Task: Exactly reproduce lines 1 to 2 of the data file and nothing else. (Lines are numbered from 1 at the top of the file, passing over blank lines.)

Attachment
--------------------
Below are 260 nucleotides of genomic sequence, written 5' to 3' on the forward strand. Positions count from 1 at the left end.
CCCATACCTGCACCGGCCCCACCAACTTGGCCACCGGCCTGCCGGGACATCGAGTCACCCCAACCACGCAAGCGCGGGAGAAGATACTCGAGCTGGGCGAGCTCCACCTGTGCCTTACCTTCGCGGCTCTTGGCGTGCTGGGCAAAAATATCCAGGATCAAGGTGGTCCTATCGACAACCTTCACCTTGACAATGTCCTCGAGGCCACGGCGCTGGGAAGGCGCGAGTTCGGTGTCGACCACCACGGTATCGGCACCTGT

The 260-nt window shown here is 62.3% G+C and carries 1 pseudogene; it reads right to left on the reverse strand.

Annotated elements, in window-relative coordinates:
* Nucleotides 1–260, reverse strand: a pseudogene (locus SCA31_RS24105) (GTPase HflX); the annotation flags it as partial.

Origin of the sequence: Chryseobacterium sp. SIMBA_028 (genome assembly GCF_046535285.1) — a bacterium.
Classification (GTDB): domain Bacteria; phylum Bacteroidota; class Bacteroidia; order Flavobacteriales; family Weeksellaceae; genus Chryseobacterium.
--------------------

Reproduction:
Below are 260 nucleotides of genomic sequence, written 5' to 3' on the forward strand. Positions count from 1 at the left end.
CCCATACCTGCACCGGCCCCACCAACTTGGCCACCGGCCTGCCGGGACATCGAGTCACCCCAACCACGCAAGCGCGGGAGAAGATACTCGAGCTGGGCGAGCTCCACCTGTGCCTTACCTTCGCGGCTCTTGGCGTGCTGGGCAAAAATATCCAGGATCAAGGTGGTCCTATCGACAACCTTCACCTTGACAATGTCCTCGAGGCCACGGCGCTGGGAAGGCGCGAGTTCGGTGTCGACCACCACGGTATCGGCACCTGT